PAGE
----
“UKIPERs of the UK UNITE!” – UKIP Voters, Ideology and The Future.


UK polling results

Source: http://www.bbc.co.uk/news/uk-politics-29581058

The ending of the Communist Manifesto was “working men of the world unite! You have nothing to lose but your chains!”

This in many ways can summarize UKIP at the moment. After an extraordinary by-election week, UKIP have gained their first seat in the seaside town of Clacton and nearly won in the seat of Middleton and Heywood as well. Everything looks up for the UKIP party. The map shows they are likely to make big gains across the country. As for the Labour and Tories, a hope of an outright majority fades to grey. Why is UKIP doing so well? Is there concern for the rise of this party? What are the prospects for the party in the future?

There are various causes for UKIP success. People are unhappy with immigration and this is turning millions to UKIP. UKIP have successfully linked the EU free movement of labour with immigration. But wider causes are really at stake here. The book Revolt on the Right: Explaining Support For The Radical Right In Britain by Robert Ford and Matthew Goodwin argues that a lot of the people who voted for UKIP are older working class males who have been left behind by the growth of globalisation. They have become sceptical of the establishment and feel alienated by the rise of liberalism.

In many ways, economic liberalism and social liberalism have made many people go over to the UKIP party – and this is why a lot of younger voters will fear UKIP. UKIP  and their voters are far less liberal than the current younger generations. According to one poll done by the Guardian in May 2014, shows 27% of UKIP voters strongly disagreeing with same sex marriage should have the same rights as heterosexuals. Liberal minded students beware UKIP! However UKIP voters aren’t ex-Tory free market Thatcherites as many would believe; UKIP voters according to a 2013 YouGov poll 73% want to renationalise railways and 78% want to renationalise energy companies.

UKIP voters are probably what you could call Communitarian. Communitarians are people who believe that people have an attachment to their communities in which they are from and whose identity is heavily shaped by the society in which they are in. In a political context, Communitarians are conservative on social issues but prefer government interference in the economy. Before 1997, Labour had significant affiliations with voters of the UKIP party in the sense that Labour party MPs had significant ties to their local communities . That is obviously no longer the case, as Labourites are as middle class as the Tories. Furthermore, Labour and the left in Europe post-Thatcher have ditched communitarianism for individualist liberalism. That has meant the Left has paid the price dearly. This is in Europe as well as in Britain.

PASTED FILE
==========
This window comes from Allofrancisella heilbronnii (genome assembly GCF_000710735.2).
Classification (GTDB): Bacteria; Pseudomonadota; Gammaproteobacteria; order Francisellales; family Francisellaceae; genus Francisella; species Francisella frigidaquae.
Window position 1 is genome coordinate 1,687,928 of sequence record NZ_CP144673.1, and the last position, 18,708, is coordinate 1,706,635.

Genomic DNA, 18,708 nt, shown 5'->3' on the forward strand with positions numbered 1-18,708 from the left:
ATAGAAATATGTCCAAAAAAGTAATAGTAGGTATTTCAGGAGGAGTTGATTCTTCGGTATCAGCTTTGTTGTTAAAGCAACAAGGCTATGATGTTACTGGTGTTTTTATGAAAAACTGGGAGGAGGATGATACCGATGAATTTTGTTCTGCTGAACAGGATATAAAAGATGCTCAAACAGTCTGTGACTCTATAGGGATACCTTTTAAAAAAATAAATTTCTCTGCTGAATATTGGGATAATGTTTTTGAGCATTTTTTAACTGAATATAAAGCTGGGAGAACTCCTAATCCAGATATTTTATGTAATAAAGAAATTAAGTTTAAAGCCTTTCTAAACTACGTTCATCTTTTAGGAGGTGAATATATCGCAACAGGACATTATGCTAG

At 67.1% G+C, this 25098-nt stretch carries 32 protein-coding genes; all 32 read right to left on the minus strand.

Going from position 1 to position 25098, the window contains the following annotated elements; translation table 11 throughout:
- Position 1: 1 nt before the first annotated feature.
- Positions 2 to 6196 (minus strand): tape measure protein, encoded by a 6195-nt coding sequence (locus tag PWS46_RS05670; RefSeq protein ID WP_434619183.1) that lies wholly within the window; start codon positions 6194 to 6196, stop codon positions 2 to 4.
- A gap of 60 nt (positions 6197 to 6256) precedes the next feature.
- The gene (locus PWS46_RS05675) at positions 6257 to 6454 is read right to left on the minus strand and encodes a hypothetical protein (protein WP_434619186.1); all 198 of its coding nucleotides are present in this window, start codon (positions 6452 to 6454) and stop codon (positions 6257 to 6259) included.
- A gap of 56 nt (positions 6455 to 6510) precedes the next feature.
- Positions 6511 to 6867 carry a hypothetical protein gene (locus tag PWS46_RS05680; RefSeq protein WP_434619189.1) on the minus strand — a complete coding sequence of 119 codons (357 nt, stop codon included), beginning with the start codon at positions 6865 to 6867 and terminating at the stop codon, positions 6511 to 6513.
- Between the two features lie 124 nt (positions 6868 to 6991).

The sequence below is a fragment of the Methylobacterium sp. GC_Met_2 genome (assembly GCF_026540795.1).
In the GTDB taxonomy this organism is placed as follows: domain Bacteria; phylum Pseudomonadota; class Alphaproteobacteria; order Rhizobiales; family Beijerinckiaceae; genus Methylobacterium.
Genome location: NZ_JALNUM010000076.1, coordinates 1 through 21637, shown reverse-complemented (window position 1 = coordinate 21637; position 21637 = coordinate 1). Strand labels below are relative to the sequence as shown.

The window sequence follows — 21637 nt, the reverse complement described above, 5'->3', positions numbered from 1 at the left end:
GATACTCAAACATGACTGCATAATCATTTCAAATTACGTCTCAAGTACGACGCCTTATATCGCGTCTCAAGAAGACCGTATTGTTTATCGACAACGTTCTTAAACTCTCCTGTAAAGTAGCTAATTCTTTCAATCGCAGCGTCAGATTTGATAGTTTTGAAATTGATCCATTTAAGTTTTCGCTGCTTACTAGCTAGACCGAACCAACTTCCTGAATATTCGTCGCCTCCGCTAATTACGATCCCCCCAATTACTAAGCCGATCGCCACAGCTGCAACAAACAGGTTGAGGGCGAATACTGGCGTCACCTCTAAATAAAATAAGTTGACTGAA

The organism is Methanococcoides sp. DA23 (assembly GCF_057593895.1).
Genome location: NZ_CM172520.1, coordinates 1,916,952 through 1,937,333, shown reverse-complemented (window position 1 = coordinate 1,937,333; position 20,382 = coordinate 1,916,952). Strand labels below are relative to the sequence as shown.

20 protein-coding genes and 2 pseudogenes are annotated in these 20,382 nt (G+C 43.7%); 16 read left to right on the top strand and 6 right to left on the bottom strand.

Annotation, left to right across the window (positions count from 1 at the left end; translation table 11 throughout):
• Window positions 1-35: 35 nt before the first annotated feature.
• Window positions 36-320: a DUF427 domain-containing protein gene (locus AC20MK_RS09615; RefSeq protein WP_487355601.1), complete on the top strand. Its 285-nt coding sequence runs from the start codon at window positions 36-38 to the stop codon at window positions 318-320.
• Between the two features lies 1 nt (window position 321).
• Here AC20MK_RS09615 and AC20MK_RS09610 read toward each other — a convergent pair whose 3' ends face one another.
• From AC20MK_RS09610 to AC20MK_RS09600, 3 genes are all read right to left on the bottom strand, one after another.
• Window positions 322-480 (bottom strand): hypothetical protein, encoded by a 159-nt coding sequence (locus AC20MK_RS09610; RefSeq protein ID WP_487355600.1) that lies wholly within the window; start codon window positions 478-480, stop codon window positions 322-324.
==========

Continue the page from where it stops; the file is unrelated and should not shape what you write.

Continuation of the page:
Various questions are raised from all this.  Firstly, isn’t communitarianism a lost cause in the 21st century? Yes and no. Whilst the white working class will fade out to the growth of the middle class, which is a bastion of economic and social liberalism. Yet by 2050, ethnic minorities are expected to be around 30% of the population and according to the Policy’s Exchange’s A Portrait of Modern Britain, ethnic minorites are more likely to married compared with cohabiting with a partner and are far more likely to be religious.

Could UKIP become a Communitarian cause? In many ways it already has; indeed interestingly it stands out as trying to not be liberal despite Farage calling UKIP a “Liberal party”. Opposition to immigration could be considered as conservative on social issues.

Should Labour and Conservatives endorse the Communitarian cause? Yes and no. The Tories stand at the contradiction of endorsing economic liberalism and yet to some respect resent social liberalism. For Labour, its a far more interesting and important issue. Labour needs the UKIP voters. Clacton was a seat which Labour won in 1997. The issue with Labour is that it continues to be a liberal party. A communitarian position by the Labour party could involve  policies such as only allowing registered voters to be entitled for benefits payments.  Such an idea would be highly controversial but may be needed to regain these voters.



Discussion3 Comments

  1. avatar

    UKIP voters may be counter-Thatcherite communitarians as you say, but the party leadership is of course bankrolled by and stuffed full of the same neoliberalism-espousing arch-capitalists which run the establishment parties. Correlation doesn’t equal causation – many UKIP voters no doubt have communitarian sympathies, but they vote UKIP for two reasons: Fear of destitution due to mass immigration and disaffection with the lies of the ‘big three’

    • avatar
      Daniel Clemence

      That is true. What I was trying to was analyse the ideology behind UKIP voters. In many ways they have Communitarian tendencies as shown in the book Revolt on the Right: Explaining Support For The Radical Right In Britain. That said, I believe the leadership is overwhelmingly Tory in their sympathies. But I feel one of the reasons why people are voting UKIP is the failure of the Left to understand the working class vote. This is not just in Britain but in Europe also.

      • avatar

        The modern British left is divided into those gullible enough to believe Labour still represents them, those too preoccupied with their own petty squabbles to co-operate in the common good and those called to the banner of the Green Party, which is seemingly unable to gain a decent media foothold. It is, furthermore, mostly run by upper-middle class intellectuals with scarcely any actual working-class people involved. No wonder it does not understand the working-class vote

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